Curating and Computation

The project of exhibiting software is an inquiry into relations between the curatorial and computational, between curating and computing. Such an undertaking assumes an expanded understanding of curating that takes place beyond the gallery and museum walls, and where curating is about curating digital objects, their selection, preservation, maintenance, collection and archiving. Digital curation defines practices outside of what curating means for art professionals, and it is usually associated with digital methods which include management of data and its processing. In other words it concerns what and how librarians, scientists, scholars, social media professionals and others do with data. For example content curation, a form of curating taking place on many social media platforms and often promoted by them, is the result of selecting, reposting and other forms of content organisation performed by platform users and by professional content curators. All this data and metadata is continuously generated through processes of digitisation where books, photographs, artworks and documents are scanned and formatted as digital objects ready for tagging, classification, and organisation into databases for quick access and retrieval. Objects are modified while becoming digital and forms of curatorship change reflecting the materiality of digital things.

What I refer to as posthuman curating is the theoretical framework with which to understand this expanded curatorial field (Tyżlik-Carver 2016). Prosumers/produsers (Bruns 2008; Toffler 1984) responsible for usergenerated content have all been mobilized through mass participation in the digital economy as consumers, users, producers and content curators who operate in the field of big data and whose function is to (re)produce much wider patterns of taste, information and affect. Contemporary curatorial gestures and practices manifest as subjective decisions to upload or not, to follow or not, to like or not, and at the same time they involve data tracking, capture and processing, regularly performed by algorithms. Data is captured as interactions with such digital objects are generated, recorded and stored. The ‘born digital’ description refers to objects that never have been other than digital and they too receive curatorial assistance, through human or algorithmic intervention. Digital curation and curating content encompass the many practical methods and principles of curating in digital age when managing and caring for such data and digital objects is distributed across human and non-human agents.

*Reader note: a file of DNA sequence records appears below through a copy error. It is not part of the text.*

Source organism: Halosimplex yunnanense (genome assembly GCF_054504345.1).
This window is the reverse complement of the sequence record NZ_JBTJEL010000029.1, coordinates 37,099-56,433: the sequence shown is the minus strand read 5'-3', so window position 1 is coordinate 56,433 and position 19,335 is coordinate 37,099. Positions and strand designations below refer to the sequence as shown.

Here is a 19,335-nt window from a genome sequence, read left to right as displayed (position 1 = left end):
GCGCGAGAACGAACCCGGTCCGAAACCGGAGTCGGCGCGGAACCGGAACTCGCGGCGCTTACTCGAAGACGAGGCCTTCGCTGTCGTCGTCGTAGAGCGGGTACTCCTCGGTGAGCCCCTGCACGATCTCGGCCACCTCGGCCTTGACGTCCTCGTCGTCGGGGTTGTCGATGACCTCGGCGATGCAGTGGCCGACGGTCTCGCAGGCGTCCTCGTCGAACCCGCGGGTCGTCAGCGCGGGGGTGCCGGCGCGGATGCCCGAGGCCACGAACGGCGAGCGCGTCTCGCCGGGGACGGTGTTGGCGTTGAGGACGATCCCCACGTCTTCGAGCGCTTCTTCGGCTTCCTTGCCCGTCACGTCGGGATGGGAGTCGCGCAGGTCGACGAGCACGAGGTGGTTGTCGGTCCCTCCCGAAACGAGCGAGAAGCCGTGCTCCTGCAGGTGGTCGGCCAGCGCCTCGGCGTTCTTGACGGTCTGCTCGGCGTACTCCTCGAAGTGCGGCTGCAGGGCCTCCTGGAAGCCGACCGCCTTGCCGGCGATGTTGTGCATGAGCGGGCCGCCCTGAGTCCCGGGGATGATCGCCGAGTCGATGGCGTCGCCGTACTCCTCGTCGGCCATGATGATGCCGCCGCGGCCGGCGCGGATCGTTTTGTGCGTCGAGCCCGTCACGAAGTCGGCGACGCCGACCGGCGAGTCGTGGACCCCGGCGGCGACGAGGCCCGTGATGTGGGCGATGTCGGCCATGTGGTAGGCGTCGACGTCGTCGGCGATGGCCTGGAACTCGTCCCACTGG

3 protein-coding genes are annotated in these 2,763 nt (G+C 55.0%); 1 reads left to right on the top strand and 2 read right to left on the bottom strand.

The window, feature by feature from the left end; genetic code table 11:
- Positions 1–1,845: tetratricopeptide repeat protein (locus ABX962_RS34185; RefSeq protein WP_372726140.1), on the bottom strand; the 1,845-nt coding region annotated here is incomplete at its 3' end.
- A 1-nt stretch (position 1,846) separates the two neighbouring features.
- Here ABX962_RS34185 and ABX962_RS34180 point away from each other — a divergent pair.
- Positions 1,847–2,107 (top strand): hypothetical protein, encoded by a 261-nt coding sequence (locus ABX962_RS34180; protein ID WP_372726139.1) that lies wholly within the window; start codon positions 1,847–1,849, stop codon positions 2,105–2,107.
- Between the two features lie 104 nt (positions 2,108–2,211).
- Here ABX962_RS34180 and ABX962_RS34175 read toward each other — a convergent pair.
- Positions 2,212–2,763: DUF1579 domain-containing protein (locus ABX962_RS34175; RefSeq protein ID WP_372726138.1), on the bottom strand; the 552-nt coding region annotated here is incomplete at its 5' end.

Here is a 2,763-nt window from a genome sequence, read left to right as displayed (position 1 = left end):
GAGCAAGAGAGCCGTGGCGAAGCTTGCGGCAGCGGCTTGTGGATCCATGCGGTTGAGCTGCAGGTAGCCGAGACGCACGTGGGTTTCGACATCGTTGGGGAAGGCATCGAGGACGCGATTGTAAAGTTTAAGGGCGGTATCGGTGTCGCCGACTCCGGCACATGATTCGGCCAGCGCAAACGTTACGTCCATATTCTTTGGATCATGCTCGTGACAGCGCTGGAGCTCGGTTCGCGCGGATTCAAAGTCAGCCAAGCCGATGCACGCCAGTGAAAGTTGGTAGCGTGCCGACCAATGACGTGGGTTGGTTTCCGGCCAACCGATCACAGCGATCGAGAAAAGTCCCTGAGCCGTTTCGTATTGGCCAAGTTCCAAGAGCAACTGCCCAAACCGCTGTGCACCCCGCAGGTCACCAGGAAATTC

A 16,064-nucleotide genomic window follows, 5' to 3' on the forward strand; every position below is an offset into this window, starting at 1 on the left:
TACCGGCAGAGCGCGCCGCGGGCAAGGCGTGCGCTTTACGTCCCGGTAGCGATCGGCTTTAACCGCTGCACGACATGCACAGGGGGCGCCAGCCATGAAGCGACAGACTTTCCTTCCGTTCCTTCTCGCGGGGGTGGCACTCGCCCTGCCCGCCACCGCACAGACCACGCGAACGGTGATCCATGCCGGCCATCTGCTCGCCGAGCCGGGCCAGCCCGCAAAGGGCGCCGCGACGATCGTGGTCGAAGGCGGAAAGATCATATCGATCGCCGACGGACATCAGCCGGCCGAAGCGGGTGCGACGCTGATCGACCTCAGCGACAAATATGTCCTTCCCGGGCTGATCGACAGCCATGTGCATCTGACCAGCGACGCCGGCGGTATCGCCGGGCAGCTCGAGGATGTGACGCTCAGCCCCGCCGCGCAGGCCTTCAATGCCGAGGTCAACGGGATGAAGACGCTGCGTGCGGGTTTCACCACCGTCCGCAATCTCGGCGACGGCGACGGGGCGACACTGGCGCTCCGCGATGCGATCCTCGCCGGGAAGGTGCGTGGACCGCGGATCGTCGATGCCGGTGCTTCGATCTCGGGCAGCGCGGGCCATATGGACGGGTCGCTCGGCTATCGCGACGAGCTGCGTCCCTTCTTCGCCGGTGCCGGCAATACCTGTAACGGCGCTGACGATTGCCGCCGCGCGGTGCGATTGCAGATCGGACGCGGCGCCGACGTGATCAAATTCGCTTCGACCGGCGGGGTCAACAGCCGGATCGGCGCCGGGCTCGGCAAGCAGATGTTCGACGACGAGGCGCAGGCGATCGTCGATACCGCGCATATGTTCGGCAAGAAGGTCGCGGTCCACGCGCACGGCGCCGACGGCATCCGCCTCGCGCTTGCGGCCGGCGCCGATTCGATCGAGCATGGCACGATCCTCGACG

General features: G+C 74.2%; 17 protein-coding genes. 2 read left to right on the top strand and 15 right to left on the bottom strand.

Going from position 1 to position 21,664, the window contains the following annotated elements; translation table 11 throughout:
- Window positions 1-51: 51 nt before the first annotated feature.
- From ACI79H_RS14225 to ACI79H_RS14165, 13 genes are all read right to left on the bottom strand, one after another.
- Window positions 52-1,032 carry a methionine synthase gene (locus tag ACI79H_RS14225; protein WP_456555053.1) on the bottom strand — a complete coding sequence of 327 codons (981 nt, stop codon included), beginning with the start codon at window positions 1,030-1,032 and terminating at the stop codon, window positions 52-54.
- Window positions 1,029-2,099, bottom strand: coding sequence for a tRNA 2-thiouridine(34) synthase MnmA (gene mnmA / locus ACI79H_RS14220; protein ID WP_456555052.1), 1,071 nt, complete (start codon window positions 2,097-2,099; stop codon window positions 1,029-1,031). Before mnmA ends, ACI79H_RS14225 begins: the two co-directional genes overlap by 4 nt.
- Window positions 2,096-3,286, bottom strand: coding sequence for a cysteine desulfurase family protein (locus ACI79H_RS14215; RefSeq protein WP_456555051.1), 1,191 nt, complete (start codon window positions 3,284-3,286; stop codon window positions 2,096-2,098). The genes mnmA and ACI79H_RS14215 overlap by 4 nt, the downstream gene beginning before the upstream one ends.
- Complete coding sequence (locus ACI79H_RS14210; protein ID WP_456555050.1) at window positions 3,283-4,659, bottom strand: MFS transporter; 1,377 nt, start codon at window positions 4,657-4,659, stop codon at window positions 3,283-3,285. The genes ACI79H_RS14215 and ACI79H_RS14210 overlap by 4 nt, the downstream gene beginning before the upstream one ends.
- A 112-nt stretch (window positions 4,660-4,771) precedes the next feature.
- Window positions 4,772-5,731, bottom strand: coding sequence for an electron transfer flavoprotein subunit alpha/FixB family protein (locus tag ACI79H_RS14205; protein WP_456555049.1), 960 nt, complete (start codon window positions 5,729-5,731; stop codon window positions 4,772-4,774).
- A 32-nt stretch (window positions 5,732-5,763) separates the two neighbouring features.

Posthuman curating marks this process of distributing curatorial function among human and non-human actors and incorporating curating as part of computational and networked systems in form of online recommendations, personalisations, search engine optimisation and similar systems. Others have discussed curating and its relation to cybernetics (Krysa 2008), considered it an art platform that organises creativity (Goriunova 2012), while in the context of archival practices and art conservation the changing materiality of art objects accounts for the fact that born digital practices and objects of net art are “constructed and evolve[s] over time” (Dekker 2018). Each of these contributions engages with expanded understanding of curating as conditioned by media specificity and defined by networked technologies recognising that objects and practices of making, collecting, exhibiting and preserving are highly complex in computational culture. As curating became posthuman, it is necessary to consider computing and curating side by side. Each is a technique and a particular method of managing objects and people through archives, exhibitions or databases, all are formats which organise what we know about the world in specific technological, cultural or aesthetic environments. Elsewhere I have defined curating as a form of technology and, among other things, an organisational practice concerned with managing, categorising and tagging of information, data and concepts (Tyżlik-Carver 2016: 9), and that it is about creating, managing and distributing content and data over networks that also take a form of self-curation (Tyżlik-Carver 2018). As curating and computation are closely intertwined they mutually affect and are affected by each other materially and conceptually.